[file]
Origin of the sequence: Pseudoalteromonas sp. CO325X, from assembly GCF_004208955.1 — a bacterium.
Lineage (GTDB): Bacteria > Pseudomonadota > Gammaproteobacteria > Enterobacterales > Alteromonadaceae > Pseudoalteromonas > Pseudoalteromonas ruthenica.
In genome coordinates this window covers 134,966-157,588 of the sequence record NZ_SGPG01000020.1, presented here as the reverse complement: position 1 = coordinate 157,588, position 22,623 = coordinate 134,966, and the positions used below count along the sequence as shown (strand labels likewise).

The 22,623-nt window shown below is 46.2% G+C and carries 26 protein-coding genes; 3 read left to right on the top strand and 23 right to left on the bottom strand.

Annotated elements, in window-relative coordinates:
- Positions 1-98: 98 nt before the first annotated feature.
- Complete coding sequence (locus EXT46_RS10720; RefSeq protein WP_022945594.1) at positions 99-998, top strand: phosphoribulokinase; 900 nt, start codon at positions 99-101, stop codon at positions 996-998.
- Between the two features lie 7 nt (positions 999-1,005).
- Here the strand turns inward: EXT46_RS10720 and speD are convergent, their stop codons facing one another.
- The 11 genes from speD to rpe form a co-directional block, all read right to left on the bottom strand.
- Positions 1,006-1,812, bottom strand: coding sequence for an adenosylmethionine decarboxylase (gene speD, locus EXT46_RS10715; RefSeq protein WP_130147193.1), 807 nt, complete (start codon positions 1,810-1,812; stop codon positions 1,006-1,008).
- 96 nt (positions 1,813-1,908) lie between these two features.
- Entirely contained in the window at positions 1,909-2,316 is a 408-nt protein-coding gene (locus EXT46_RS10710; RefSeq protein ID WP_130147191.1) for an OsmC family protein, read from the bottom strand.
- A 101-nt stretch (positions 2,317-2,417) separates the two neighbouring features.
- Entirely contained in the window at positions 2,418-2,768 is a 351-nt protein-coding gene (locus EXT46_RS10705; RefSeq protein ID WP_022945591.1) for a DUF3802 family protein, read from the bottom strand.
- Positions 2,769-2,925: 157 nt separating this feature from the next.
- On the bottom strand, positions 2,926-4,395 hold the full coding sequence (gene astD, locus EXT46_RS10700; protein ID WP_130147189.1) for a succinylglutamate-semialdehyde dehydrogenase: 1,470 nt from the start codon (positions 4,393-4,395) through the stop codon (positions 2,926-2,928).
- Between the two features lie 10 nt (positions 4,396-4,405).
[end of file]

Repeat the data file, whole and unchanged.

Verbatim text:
Origin of the sequence: Pseudoalteromonas sp. CO325X, from assembly GCF_004208955.1 — a bacterium.
Lineage (GTDB): Bacteria > Pseudomonadota > Gammaproteobacteria > Enterobacterales > Alteromonadaceae > Pseudoalteromonas > Pseudoalteromonas ruthenica.
In genome coordinates this window covers 134,966-157,588 of the sequence record NZ_SGPG01000020.1, presented here as the reverse complement: position 1 = coordinate 157,588, position 22,623 = coordinate 134,966, and the positions used below count along the sequence as shown (strand labels likewise).

The 22,623-nt window shown below is 46.2% G+C and carries 26 protein-coding genes; 3 read left to right on the top strand and 23 right to left on the bottom strand.

Annotated elements, in window-relative coordinates:
- Positions 1-98: 98 nt before the first annotated feature.
- Complete coding sequence (locus EXT46_RS10720; RefSeq protein WP_022945594.1) at positions 99-998, top strand: phosphoribulokinase; 900 nt, start codon at positions 99-101, stop codon at positions 996-998.
- Between the two features lie 7 nt (positions 999-1,005).
- Here the strand turns inward: EXT46_RS10720 and speD are convergent, their stop codons facing one another.
- The 11 genes from speD to rpe form a co-directional block, all read right to left on the bottom strand.
- Positions 1,006-1,812, bottom strand: coding sequence for an adenosylmethionine decarboxylase (gene speD, locus EXT46_RS10715; RefSeq protein WP_130147193.1), 807 nt, complete (start codon positions 1,810-1,812; stop codon positions 1,006-1,008).
- 96 nt (positions 1,813-1,908) lie between these two features.
- Entirely contained in the window at positions 1,909-2,316 is a 408-nt protein-coding gene (locus EXT46_RS10710; RefSeq protein ID WP_130147191.1) for an OsmC family protein, read from the bottom strand.
- A 101-nt stretch (positions 2,317-2,417) separates the two neighbouring features.
- Entirely contained in the window at positions 2,418-2,768 is a 351-nt protein-coding gene (locus EXT46_RS10705; RefSeq protein ID WP_022945591.1) for a DUF3802 family protein, read from the bottom strand.
- Positions 2,769-2,925: 157 nt separating this feature from the next.
- On the bottom strand, positions 2,926-4,395 hold the full coding sequence (gene astD, locus EXT46_RS10700; protein ID WP_130147189.1) for a succinylglutamate-semialdehyde dehydrogenase: 1,470 nt from the start codon (positions 4,393-4,395) through the stop codon (positions 2,926-2,928).
- Between the two features lie 10 nt (positions 4,396-4,405).